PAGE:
Russia and the West in a New Century

Under the current U.S. administration, relations between the United States and Russia have deteriorated, U.S. policy towards Russia has become more hostile, and negative attitudes towards Russia in the U.S. media have become a pattern. Perpetuation of these tendencies will drive Russia out of Western alliances, cause serious difficulties for America's international strategy; distract US attention and resources from the war on terror; create new and unsustainable geopolitical burdens for the US; and risk encouraging new conflicts in parts of the former Soviet Union between local American and Russian proxies.

In a word, America's present official attitude toward Russia is contrary to the vital interests of the United States.

To reach this conclusion, one does not have to agree with the Putin administration's authoritarian tendencies. Nonetheless, a sensible view of U.S. policy towards Russia should be based upon at least four principles:

First, constructive engagement with Russia is in the long range interest of the United States, and our relationship should be structured on that basis;

Second, the view of the Russian economy, legal system and business climate expressed by leading Western investors is much more positive than the picture of Russia presented by most of the US media. In fact, there have been growing levels of international investment in Russia in recent years. This trend is the best evidence that, over time, Russian society will be transformed in a modern, democratic direction;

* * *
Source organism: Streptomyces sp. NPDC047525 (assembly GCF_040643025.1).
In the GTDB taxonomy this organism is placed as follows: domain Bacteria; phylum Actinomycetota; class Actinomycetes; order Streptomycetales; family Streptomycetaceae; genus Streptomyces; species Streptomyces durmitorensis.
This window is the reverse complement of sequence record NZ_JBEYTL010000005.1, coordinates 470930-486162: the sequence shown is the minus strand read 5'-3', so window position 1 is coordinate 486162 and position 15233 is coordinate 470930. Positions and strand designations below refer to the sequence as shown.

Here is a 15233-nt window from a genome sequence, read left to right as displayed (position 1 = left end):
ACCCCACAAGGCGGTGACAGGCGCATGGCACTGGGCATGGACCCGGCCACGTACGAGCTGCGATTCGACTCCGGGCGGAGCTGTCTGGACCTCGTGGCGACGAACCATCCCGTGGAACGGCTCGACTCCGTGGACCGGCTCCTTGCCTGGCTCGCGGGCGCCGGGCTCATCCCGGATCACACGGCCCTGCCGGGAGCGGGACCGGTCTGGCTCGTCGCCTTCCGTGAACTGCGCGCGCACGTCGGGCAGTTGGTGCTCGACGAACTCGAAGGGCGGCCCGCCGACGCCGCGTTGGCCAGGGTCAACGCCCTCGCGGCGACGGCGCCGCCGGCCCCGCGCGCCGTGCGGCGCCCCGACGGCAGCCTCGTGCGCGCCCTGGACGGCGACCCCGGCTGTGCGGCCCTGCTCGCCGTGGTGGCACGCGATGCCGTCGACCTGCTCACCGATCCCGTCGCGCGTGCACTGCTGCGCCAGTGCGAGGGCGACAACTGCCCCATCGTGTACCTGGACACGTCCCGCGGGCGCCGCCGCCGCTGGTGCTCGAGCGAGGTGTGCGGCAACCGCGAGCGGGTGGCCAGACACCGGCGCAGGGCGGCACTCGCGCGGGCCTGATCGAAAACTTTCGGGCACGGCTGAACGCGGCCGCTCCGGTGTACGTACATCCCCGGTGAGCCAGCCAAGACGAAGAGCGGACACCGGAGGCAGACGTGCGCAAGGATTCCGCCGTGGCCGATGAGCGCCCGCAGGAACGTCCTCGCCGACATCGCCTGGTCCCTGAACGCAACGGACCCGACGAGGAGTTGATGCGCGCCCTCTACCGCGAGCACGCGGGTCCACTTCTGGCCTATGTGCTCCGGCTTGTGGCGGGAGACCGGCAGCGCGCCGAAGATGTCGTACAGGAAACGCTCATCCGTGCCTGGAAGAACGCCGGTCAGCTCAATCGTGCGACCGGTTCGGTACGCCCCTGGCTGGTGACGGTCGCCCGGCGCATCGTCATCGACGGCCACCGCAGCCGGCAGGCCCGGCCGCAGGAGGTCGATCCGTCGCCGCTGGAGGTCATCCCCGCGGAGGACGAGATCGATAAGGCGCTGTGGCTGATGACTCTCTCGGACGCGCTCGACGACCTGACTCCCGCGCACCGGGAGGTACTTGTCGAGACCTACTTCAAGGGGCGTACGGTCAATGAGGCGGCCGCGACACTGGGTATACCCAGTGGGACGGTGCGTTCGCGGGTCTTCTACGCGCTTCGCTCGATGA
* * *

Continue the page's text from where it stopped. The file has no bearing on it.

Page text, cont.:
Third, the US has pursued, and continues to pursue, successful co-operation with many states that are a great deal more tyrannical than Putin's Russia. Indeed, we have formed close alliances with some of them. A close relationship with Russia along the lines of our relationship with Great Britain, for example, should not be the standard. But, a businesslike relationship that will serve both countries' interests and provide for the successful management of points of disagreement is the normal diplomatic standard;

Fourth, the current U.S. administration's policy of giving covert support to groups and strategies aimed at undermining the present Russian government will have a highly negative affect on that government's behavior towards the US in other areas, including ones of vital interest to the United States.

"Selective co-operation" with Russia, as this course is currently being pursued by the Bush administration, and supported by some elements of the Democratic Party, are contrary to America's best interests. This approach assumes that the US can act against what Russia sees as its vital interests in one area while receiving Russian help for what the U.S. sees as its own vital interests in another. This is contrary to diplomatic history, to America's own behavior when faced with such demands from other states, and indeed to basic common sense.

As is clear from the condition both of the US military and of the US budget deficit, America's leading geopolitical role is placing great strains on America's resources. In these circumstances, assuming new burdens -- even potential ones -- can only be justified if these are indisputably in the vital interests of the United States. We do not believe that assuming responsibility -- through NATO enlargement -- for the defense of Ukraine, Georgia and other former Soviet states comes close to meeting that test, especially given the strong Russian hostility it is guaranteed to produce.

No vital interest of either Russia or the United States divides our two countries today. Our disputes can be managed and contained by mature statesmanship on both sides. Terrorist groups threaten both the US and Russia. Faced with this common threat, and with the importance of patient engagement of Russia with the West, to continue to permit anti-Russian sentiments to undermine this relationship crucial to our interests is folly.